Chaos in Park City: Zack Matheson Writes From What He Knows

Among the many artists that proudly call Utah their home, there is an incredibly common theme of how their work is drawn from their environment — and not just physically. Though Utah’s landscape inspires painters and photographers alike, something about the combination of growing tourist traps and longtime locals set against the backdrops of religion, politics and environmental concerns creates a perfect storm for authors like Zack Matheson. Three of his four novels, including the recently released “Recipe For Chaos,” take place on Park City’s historic Main Street, where they absorb the unique culture in a way beyond what any other author has attempted.

After living in the West for much of his life and always aspiring to be a writer, Matheson found himself in the restaurant industry of Park City, which has informed all four of his books. As a local, he became immersed in Park City’s fascination with documentary film, outdoor adventure and art of many forms. Writing about this world gave it life — Matheson even said, “Park City itself is a character in my books.”

His fourth novel, “Recipe for Chaos,” starts with police officer Lincoln Coulter, returning after solving the mystery in the previous novel “Heatwave,” and addresses the murder of famous chef Renny Shepherd. He suspects the other restaurateurs in town, all of whom would have motive to kill for a recipe. Through his sleuthing, he uncovers the crooked inner workings of Park City — an underworld controlled by a gang of Russian mobsters who have already begun taking over Main Street business. Soon, FBI agents get involved as Coulter outruns the target on his back, all while a hit and run murderess starts tearing up the streets.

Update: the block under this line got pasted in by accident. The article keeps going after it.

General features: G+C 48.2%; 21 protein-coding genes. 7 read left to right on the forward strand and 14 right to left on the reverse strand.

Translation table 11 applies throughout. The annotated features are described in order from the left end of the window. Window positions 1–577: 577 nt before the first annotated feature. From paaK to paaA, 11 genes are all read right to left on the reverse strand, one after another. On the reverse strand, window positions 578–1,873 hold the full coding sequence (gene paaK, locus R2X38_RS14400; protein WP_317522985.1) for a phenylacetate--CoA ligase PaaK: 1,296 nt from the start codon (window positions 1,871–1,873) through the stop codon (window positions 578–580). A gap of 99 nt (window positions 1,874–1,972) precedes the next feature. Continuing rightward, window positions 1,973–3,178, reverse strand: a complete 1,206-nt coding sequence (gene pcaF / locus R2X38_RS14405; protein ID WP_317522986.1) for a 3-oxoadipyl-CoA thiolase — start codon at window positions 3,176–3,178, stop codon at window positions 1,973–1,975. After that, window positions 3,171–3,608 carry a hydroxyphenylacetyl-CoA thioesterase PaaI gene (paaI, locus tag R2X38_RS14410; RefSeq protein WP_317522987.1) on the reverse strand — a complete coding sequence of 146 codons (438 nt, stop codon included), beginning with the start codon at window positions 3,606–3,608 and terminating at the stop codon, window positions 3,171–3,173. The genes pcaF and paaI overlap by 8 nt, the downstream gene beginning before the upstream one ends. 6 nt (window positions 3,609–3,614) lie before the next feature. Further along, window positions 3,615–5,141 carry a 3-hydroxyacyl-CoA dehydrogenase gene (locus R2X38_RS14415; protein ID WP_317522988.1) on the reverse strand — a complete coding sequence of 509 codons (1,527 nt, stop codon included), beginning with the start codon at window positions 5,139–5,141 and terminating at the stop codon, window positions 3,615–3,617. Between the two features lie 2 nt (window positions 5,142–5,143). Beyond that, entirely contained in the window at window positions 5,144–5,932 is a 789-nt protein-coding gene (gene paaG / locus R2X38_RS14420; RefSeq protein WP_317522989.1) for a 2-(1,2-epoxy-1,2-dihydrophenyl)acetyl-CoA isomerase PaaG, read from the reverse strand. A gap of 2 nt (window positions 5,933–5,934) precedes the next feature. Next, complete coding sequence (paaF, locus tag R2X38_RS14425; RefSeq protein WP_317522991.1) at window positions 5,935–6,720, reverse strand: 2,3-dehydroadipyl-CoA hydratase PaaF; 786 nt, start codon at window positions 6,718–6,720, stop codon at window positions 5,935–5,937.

If this story’s summation alone has you on the edge of your seat, rest assured — Matheson’s style is intentional. The three interwoven layers of plot help contrast his strangely comic approach to such heavy topics as Russian interference in “Recipe for Chaos” or environmental collapse in “Heatwave.” The twisted and humorous depictions of societal discourse against the exaggerated personas in this crime story could only be possible in the magic of a Utah tourist town. 

This heightened storytelling is how Matheson “writes what he knows.” The larger-than-life characters in his work are inspired by either people he knows personally, like how the hit and run murderess is inspired by his wife (in good fun,) or by strangers he passes in town, like the powerful gang of Russian mobsters. “What inspires me probably the most about Park City is the people. The locals here — and I mean the real locals, those people that have been here for ten, twenty, thirty years or more — are awesome,” Matheson said.  Even his protagonists feel familiar in their inflated world of humor, which all comes back to Matheson’s hometown connection. “In the time I’ve lived here, I’ve met more cool, quirky, remarkable people than any other place I’ve been. A lot of those people have inspired characters in my books.” 

Matheson shows no sign off stopping — still writing away, he’s already started on another Park City-based story feature a tripled plot drawing on the city’s music scene, and if the success of his previous novels deems true again, it too will be an interesting read.

Matheson’s books —”Recipe for Chaos, ” “Heatwave,” “Porndance” and “Island of the Lost Souls” — are available on Amazon, both in print and Kindle editions, as well as at Dolly’s Bookstore in Park City, Utah.

 

h.keating@dailyutahchronicle.com

@iamjustkeating

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